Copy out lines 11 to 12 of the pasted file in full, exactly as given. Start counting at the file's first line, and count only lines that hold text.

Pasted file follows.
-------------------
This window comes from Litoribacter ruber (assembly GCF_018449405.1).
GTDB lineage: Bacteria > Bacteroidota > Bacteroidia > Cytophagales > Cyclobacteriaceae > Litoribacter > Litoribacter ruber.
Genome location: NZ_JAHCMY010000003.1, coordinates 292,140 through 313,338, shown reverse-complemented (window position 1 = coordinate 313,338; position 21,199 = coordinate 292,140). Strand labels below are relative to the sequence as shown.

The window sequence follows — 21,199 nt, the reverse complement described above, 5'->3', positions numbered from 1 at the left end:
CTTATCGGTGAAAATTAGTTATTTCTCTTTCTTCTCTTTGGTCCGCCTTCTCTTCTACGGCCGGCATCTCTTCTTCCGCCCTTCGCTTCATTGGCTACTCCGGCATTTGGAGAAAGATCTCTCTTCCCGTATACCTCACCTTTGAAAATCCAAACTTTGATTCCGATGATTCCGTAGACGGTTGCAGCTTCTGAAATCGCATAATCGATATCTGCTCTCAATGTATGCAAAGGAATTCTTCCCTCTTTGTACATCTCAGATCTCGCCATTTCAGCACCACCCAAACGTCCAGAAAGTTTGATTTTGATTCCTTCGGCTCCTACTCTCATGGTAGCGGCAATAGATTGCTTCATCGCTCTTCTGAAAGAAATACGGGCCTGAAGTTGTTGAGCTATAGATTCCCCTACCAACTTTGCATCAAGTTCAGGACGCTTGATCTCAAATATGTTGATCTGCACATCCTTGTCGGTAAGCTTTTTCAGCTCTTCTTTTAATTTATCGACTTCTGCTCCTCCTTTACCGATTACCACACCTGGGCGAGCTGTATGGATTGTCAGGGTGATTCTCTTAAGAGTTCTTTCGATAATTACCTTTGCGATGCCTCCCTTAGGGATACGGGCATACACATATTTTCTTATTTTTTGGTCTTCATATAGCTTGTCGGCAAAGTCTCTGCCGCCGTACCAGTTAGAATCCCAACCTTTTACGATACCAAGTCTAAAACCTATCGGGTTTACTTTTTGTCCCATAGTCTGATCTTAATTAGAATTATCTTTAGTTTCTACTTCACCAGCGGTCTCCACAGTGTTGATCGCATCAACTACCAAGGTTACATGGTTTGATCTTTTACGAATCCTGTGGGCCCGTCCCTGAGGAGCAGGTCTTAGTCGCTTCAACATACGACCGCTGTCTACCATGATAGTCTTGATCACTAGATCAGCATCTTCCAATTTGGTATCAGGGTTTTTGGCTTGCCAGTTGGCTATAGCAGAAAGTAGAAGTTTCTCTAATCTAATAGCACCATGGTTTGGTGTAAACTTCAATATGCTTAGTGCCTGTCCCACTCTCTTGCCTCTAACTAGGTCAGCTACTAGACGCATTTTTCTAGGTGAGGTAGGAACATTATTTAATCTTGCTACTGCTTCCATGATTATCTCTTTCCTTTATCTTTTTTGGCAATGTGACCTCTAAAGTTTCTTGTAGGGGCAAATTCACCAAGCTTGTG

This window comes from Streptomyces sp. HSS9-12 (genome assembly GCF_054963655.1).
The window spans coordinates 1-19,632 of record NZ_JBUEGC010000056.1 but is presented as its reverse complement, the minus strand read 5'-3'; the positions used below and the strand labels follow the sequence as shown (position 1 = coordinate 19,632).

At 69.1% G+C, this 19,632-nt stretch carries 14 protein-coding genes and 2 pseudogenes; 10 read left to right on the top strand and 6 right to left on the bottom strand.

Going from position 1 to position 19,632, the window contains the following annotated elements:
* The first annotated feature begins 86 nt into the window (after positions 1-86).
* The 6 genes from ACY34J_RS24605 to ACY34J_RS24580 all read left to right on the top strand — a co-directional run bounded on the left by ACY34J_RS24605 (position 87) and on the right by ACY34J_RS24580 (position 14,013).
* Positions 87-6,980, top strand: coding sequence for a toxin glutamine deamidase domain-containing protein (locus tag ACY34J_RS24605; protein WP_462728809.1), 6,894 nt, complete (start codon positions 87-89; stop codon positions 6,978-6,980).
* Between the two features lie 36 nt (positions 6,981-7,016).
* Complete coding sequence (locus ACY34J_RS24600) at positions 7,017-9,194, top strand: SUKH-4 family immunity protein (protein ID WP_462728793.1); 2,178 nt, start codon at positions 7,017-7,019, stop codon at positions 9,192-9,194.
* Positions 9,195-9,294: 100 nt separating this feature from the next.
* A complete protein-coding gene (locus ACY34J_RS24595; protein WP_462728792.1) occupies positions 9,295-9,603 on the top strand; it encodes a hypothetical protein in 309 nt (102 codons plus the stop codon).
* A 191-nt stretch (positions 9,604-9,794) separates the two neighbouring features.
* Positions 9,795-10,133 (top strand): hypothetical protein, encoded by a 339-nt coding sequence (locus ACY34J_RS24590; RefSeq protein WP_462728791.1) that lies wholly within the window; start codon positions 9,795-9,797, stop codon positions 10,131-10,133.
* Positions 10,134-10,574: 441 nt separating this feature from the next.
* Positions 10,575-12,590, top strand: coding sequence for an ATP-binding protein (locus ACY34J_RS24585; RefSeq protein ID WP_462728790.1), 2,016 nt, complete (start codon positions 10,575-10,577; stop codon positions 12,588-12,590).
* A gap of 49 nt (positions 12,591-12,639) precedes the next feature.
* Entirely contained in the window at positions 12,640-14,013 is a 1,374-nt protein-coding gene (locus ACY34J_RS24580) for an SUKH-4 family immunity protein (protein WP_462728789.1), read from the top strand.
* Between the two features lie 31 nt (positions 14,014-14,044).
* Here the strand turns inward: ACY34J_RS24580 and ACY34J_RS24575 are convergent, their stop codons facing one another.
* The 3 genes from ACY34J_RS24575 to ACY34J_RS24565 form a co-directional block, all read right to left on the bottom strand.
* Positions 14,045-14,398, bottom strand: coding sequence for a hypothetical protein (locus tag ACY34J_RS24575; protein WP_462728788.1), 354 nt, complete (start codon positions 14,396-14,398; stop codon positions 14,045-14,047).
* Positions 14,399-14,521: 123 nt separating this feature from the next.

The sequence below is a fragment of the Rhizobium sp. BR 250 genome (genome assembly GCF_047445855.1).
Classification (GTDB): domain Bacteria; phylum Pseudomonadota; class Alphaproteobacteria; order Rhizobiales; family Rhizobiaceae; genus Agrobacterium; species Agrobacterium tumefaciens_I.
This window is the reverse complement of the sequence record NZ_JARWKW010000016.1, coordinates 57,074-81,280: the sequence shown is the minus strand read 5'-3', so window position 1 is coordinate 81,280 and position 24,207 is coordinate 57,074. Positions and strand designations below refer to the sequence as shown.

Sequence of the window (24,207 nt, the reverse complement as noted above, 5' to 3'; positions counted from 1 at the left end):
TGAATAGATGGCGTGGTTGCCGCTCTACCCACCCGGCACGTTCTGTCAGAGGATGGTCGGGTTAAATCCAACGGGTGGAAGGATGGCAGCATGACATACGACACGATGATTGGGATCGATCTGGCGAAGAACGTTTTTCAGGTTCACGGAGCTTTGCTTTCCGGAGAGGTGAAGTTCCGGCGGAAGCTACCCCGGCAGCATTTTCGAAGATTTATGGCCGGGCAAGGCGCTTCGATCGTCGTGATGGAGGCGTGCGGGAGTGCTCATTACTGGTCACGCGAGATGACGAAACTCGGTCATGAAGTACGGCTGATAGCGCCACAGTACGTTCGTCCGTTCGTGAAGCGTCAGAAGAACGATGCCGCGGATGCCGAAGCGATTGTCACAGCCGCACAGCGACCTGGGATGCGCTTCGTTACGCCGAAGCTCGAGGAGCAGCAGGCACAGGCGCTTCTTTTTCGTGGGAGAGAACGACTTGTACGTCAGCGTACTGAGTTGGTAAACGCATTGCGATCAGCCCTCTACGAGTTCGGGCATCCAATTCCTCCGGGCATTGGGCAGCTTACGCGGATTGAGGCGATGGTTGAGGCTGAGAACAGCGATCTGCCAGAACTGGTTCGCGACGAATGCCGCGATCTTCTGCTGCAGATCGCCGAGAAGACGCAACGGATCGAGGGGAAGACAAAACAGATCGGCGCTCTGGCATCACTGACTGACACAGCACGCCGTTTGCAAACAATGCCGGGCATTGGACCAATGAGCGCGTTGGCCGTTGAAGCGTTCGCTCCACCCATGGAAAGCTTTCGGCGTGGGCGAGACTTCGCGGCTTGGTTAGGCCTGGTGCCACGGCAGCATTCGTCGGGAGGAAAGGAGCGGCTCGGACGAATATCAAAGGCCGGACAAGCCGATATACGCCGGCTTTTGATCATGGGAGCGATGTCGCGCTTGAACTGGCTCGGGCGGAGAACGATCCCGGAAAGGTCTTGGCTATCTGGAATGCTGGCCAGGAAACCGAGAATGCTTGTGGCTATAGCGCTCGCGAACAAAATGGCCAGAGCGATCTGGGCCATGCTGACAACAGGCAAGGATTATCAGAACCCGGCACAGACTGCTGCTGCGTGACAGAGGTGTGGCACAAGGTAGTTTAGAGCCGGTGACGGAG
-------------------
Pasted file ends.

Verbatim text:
* The 6 genes from ACY34J_RS24605 to ACY34J_RS24580 all read left to right on the top strand — a co-directional run bounded on the left by ACY34J_RS24605 (position 87) and on the right by ACY34J_RS24580 (position 14,013).
* Positions 87-6,980, top strand: coding sequence for a toxin glutamine deamidase domain-containing protein (locus tag ACY34J_RS24605; protein WP_462728809.1), 6,894 nt, complete (start codon positions 87-89; stop codon positions 6,978-6,980).